Friday, May 6, 2011

Roundup: Developer Documentation Generators

While researching what developers love about their favorite API documentation sets for my last post, I also investigated what tools the API teams use to generate the documentation. Some teams just hand-write HTML, but most use code-based generators for the references and/or some sort of markdown for writing the guides. A good tool or toolset should make it easy to update the reference for every API release (outdated documentation should be avoided at all costs) and painless to write documentation about how to use the API (writing is one of those tasks that people put off - the less obstacles there are, the better). Based on my experience, here are the questions you should be asking when picking a tool:

  • What is the input for the tool?
    • Does it run over code and/or supplementary files? It's great to use a tool to automate your reference generation, but even better if you can use the same tool to write your developer's guide as well.
    • What languages will it process? If your API is written in multiple languages (like Flurry, the company I did this research for), you probably want to pick a tool that will work over all of them so you can have a consistent process and output.
    • What style of comments does it parse? If you're already using comments to instruct your compiler, you won't want to use a different format just for the docs.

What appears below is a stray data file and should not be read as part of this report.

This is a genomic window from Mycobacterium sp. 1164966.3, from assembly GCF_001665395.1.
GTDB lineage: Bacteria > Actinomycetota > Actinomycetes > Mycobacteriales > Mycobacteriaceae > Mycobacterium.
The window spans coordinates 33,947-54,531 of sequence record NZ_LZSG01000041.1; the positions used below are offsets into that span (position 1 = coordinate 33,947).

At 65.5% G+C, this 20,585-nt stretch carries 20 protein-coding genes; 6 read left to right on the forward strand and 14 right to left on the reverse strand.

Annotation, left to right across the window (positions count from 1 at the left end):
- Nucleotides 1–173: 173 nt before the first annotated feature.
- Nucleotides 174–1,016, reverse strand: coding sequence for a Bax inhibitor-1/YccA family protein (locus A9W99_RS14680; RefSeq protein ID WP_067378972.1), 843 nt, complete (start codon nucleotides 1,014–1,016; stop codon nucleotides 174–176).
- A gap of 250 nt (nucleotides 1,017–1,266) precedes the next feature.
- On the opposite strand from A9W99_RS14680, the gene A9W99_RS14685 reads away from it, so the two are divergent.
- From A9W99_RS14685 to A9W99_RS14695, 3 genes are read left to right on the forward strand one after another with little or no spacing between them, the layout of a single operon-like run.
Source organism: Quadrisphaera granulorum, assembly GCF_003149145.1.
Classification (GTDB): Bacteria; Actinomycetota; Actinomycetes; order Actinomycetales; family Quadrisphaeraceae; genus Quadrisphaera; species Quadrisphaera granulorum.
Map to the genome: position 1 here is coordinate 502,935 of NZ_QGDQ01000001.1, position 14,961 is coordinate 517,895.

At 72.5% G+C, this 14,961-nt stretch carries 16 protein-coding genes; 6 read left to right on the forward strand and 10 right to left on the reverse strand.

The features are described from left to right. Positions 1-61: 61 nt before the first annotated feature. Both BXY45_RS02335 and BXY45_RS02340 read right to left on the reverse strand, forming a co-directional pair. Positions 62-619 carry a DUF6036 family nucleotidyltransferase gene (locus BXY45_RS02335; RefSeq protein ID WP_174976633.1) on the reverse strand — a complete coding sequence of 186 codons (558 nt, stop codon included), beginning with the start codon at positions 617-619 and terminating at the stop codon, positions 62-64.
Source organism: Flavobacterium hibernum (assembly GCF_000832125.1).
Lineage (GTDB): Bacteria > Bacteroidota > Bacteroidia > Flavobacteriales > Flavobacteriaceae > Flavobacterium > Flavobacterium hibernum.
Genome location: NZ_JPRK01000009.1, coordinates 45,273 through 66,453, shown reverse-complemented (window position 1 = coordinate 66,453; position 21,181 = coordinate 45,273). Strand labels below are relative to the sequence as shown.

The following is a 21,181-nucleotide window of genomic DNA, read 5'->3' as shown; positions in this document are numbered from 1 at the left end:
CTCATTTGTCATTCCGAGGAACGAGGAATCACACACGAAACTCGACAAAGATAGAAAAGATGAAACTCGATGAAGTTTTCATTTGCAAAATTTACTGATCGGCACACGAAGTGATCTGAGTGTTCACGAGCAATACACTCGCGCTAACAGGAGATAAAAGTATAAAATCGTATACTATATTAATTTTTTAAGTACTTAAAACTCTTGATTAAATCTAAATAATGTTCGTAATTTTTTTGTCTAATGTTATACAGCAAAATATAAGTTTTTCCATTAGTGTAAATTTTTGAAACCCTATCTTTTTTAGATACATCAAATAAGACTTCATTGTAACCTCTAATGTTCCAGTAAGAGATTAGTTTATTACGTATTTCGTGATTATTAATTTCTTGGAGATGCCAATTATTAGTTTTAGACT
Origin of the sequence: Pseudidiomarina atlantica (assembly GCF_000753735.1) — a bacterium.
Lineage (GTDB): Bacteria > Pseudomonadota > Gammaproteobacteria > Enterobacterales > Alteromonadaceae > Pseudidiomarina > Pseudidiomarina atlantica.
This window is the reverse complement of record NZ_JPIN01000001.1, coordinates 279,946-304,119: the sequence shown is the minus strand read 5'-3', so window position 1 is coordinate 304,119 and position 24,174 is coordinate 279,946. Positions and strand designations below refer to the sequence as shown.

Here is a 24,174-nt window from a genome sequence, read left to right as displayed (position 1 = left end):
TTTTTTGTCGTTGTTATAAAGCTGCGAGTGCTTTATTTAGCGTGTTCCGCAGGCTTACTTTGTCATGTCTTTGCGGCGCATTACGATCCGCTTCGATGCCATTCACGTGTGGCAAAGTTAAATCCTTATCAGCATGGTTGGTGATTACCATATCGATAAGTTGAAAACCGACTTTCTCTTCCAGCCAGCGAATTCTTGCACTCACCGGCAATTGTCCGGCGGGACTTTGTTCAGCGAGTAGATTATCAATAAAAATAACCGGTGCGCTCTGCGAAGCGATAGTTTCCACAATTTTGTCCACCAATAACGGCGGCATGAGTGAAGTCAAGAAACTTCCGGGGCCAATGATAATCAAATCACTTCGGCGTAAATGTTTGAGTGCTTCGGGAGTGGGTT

• What is the output for the tool? HTML is a must, even better if it can do multi-page and single-page. PDF and other formats can also be quite useful.
  • What is it written in? It needs to work in your development environment, and ideally hook into your build system.
  • How easy is it to customize for your needs? The ideal tool includes easy customization options that don't require digging into the code, but is also open-source in case they don't do it for you.

To give you an idea of (just a fraction of) what's out there, here is a breakdown of the documentation tools used by the APIs from the last post.


Multi-Language Generators

ToolInput filesInput languageInput commentsOutputWritten in?Examples
Natural DocsIn code or other filesC#, Perl, AS2, partial support for other languages.JavaDoc, or custom "natural syntax"HTMLPerljqPlot, Users list
DoxygenIn code or other filesC++, C, Java, Objective-C, Python, IDL, Fortran, VHDL, PHP, C#JavaDoc or QT style, with some support for other stylesHTML, TEX, RTF, PS, PDF, ...C++KDE, Users list
doccoIn codeCoffeeScript, JS, Ruby, PythonMarkdownHTMLCoffeeScriptdata.js and
SphinxIn code or other filesPython, C/C++RSTHTML, TEX, PDFPythonPython, Django
DocBookGenerated from XML filesXMLHTML, PDF, CHM, RTF,


Single Language Generators

ToolInput filesInput languageInput commentsOutputWritten in?Examples
JavaDocIn codeJavaJavaDocHTMLJavaAndroid
joDocIn code or other filesJSMarkdownHTMLPerlPhoneGap
JSDoc 3In codeJSJSDocHTMLJava/JSNone yet, in beta.
JSDoc 2 (JsDoc-toolkit)In codeJSJSDocHTMLJava/JSGoogle Maps API v3
JSDuckIn codeJSMarkdown, HTML, some JSDoc tagsHTMLRubyExt-JS 4


If you're interested in exploring tools further, check out the Documentation Generators section of my Developer Support handbook and this nearly comprehensive comparison of documentation generators from Wikipedia. There are always new tools being built out there by developers not quite satisfied by the current offerings and going at it their own way - and that's a great thing for all of us.

Let me know in the comments what tools you use (or are building yourself!) and your experience with them.

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